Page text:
@whiteliondreams You aren’t the only one who cannot afford a tutor. Try revising things, learn new terms for words, I used to be the same way, and in certain situations I still do. If I often cannot find the words to express what I am clearly saying. I try and think of other ways of expressing it. If this didn’t help you, then It’s more like food for thought. Ciao

whiteliondreams's avatar

@Roby Apparently, this scored my paper better than what I actually got. =(

DaphneT's avatar

This site may be a useful resource. Or check out their Better Writing tab. This site might give you more ideas as well. Here’s a third site. If you’re open to critique, there are many on Fluther that would be happy to make suggestions specific to your writings, simply PM them and ask if they have the time and inclination.

Something to consider, re your statement about mind-to-paper or mind-to-paper-to-computer, is to train yourself to see no difference between paper and computer. If it makes it mind-to-paper then copy paper exactly to computer. The computer is just a big pencil. Always. So, if you aren’t happy with what’s on paper, the best the computer can do for you is spell check the most egregious errors and grammar check the most common mistakes. Let it, file that information into your memory and remember what you are always correcting. Eventually you will eliminate those errors from your mind-to-paper.

The right words for context is another type of problem. This usually stems from not having enough vocabulary to draw on. Reader’s Digest, New Yorker and any books and magazines on words and word usage will help you expand your vocabulary. You may need to assess your reading level. What this helps you determine is if you are reading and comprehending at a high enough proficiency for the work you’re trying to learn. Try this site.

Consider, though, that this context problem may stem from having too much information in too short a time span for your brain’s processing practices. Something has to give. For most people it’s usually a combination of skills issues, and those who go seeking critiques will make the most improvements.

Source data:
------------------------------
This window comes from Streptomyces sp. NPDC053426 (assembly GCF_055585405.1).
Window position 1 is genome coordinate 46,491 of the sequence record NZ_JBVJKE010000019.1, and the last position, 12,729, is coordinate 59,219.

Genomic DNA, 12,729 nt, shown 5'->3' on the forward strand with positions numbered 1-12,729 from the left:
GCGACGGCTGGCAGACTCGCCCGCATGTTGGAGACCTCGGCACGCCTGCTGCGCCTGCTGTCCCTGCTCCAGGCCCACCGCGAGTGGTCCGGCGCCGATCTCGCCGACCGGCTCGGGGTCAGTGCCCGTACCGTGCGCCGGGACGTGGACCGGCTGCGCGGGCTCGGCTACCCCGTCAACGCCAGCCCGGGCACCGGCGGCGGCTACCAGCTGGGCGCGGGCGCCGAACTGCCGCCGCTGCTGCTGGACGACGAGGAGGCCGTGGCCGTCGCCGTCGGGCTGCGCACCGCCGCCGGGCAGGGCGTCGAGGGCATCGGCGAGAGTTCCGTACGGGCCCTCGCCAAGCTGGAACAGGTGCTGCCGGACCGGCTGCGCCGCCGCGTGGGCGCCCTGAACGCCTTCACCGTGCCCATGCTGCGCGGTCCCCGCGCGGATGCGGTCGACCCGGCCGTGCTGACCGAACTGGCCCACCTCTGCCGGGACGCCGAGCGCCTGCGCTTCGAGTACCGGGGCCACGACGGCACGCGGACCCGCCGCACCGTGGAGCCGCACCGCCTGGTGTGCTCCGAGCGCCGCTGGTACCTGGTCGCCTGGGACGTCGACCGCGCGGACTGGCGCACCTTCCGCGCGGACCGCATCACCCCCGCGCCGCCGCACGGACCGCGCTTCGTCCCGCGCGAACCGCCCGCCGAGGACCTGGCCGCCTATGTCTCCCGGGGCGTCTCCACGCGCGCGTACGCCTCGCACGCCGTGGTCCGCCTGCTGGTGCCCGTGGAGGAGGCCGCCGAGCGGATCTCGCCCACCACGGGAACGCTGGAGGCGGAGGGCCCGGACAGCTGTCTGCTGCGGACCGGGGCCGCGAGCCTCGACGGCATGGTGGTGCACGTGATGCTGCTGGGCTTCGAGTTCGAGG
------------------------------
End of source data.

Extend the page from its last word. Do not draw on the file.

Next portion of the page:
I searched using phrases like college reading comprehension practice, with changes from the word college to high school, practice to test, comprehension to assessment, etc.

whiteliondreams's avatar

@DaphneT Thank you. I think you provided an amazing point about having too much information (or at least perceiving to) + a poor vocabulary list in my mind = decent writing, but not good enough.

The other problem I have is memorizing words. I find myself at a loss every time I want to use a word that cuts a sentence in half. I just did it responding to someone in another forum. One word that means not providing enoug————VAGUE! LOL

Again, thank you and I will check these sites out.

gailcalled's avatar

@whiteliondreams: Kudos for your enthusiasm. How do you define a word that cuts a sentence in half? I am pondering that but not understanding.

Try writing short sentences. It is easier to be clear that way. Ask us for a specific word. Don’t overload a paragraph with too much info (as mentioned by @DaphneT).

If you ask cosmic philosophic questions, stick to one at a time. Don’t ramble.

Keep on reading and writing.